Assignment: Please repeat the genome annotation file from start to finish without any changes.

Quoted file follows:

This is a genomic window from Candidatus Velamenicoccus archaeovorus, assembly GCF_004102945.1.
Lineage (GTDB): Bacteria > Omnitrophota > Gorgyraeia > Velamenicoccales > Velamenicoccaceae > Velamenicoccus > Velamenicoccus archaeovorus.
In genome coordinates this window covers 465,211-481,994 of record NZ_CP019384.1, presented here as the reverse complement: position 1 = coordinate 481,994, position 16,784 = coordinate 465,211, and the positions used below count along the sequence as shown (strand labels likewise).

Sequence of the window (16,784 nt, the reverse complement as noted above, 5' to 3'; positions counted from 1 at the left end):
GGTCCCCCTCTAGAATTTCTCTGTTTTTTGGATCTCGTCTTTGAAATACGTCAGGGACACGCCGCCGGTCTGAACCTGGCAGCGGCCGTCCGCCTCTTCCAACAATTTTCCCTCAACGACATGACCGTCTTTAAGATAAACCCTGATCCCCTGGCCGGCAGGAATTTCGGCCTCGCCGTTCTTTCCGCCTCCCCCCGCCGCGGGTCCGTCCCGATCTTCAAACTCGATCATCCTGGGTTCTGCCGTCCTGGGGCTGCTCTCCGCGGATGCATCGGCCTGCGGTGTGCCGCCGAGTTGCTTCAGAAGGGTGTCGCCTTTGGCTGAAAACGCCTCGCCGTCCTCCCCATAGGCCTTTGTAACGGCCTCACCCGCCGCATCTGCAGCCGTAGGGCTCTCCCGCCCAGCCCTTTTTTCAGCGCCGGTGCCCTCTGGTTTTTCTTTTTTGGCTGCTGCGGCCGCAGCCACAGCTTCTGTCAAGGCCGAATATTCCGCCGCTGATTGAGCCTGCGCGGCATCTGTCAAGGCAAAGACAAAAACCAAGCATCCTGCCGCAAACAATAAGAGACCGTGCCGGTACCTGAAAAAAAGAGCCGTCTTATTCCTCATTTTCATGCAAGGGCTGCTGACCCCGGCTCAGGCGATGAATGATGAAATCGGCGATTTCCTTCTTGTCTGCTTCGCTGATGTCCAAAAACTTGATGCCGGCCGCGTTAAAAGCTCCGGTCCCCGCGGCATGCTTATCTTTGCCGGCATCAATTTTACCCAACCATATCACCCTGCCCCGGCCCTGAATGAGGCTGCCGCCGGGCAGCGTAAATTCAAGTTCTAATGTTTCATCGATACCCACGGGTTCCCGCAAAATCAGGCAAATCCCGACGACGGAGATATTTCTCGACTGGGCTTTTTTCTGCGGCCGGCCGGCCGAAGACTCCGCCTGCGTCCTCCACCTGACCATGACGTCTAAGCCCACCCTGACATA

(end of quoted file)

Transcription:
This is a genomic window from Candidatus Velamenicoccus archaeovorus, assembly GCF_004102945.1.
Lineage (GTDB): Bacteria > Omnitrophota > Gorgyraeia > Velamenicoccales > Velamenicoccaceae > Velamenicoccus > Velamenicoccus archaeovorus.
In genome coordinates this window covers 465,211-481,994 of record NZ_CP019384.1, presented here as the reverse complement: position 1 = coordinate 481,994, position 16,784 = coordinate 465,211, and the positions used below count along the sequence as shown (strand labels likewise).

Sequence of the window (16,784 nt, the reverse complement as noted above, 5' to 3'; positions counted from 1 at the left end):
GGTCCCCCTCTAGAATTTCTCTGTTTTTTGGATCTCGTCTTTGAAATACGTCAGGGACACGCCGCCGGTCTGAACCTGGCAGCGGCCGTCCGCCTCTTCCAACAATTTTCCCTCAACGACATGACCGTCTTTAAGATAAACCCTGATCCCCTGGCCGGCAGGAATTTCGGCCTCGCCGTTCTTTCCGCCTCCCCCCGCCGCGGGTCCGTCCCGATCTTCAAACTCGATCATCCTGGGTTCTGCCGTCCTGGGGCTGCTCTCCGCGGATGCATCGGCCTGCGGTGTGCCGCCGAGTTGCTTCAGAAGGGTGTCGCCTTTGGCTGAAAACGCCTCGCCGTCCTCCCCATAGGCCTTTGTAACGGCCTCACCCGCCGCATCTGCAGCCGTAGGGCTCTCCCGCCCAGCCCTTTTTTCAGCGCCGGTGCCCTCTGGTTTTTCTTTTTTGGCTGCTGCGGCCGCAGCCACAGCTTCTGTCAAGGCCGAATATTCCGCCGCTGATTGAGCCTGCGCGGCATCTGTCAAGGCAAAGACAAAAACCAAGCATCCTGCCGCAAACAATAAGAGACCGTGCCGGTACCTGAAAAAAAGAGCCGTCTTATTCCTCATTTTCATGCAAGGGCTGCTGACCCCGGCTCAGGCGATGAATGATGAAATCGGCGATTTCCTTCTTGTCTGCTTCGCTGATGTCCAAAAACTTGATGCCGGCCGCGTTAAAAGCTCCGGTCCCCGCGGCATGCTTATCTTTGCCGGCATCAATTTTACCCAACCATATCACCCTGCCCCGGCCCTGAATGAGGCTGCCGCCGGGCAGCGTAAATTCAAGTTCTAATGTTTCATCGATACCCACGGGTTCCCGCAAAATCAGGCAAATCCCGACGACGGAGATATTTCTCGACTGGGCTTTTTTCTGCGGCCGGCCGGCCGAAGACTCCGCCTGCGTCCTCCACCTGACCATGACGTCTAAGCCCACCCTGACATA